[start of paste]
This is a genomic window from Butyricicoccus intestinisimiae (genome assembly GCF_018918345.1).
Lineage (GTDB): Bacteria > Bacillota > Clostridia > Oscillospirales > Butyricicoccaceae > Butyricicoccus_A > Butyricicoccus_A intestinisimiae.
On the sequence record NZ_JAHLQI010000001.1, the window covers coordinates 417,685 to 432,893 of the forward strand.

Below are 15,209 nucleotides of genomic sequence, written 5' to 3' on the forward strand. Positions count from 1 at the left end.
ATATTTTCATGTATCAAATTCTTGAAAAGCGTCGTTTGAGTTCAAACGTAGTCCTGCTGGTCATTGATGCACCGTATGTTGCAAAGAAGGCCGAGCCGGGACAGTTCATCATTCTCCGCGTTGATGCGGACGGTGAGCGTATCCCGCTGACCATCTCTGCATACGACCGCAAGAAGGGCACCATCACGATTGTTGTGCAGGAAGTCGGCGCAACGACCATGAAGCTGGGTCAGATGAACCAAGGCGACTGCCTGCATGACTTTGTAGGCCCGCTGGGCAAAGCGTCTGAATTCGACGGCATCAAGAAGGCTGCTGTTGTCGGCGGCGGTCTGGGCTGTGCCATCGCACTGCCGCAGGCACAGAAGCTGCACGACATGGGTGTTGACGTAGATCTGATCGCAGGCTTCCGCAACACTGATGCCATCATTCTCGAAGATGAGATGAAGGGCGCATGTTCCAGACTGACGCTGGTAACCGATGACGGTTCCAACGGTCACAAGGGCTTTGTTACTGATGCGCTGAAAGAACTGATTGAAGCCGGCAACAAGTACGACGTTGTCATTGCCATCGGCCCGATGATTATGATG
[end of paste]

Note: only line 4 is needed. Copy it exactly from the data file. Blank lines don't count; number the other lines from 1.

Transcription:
Below are 15,209 nucleotides of genomic sequence, written 5' to 3' on the forward strand. Positions count from 1 at the left end.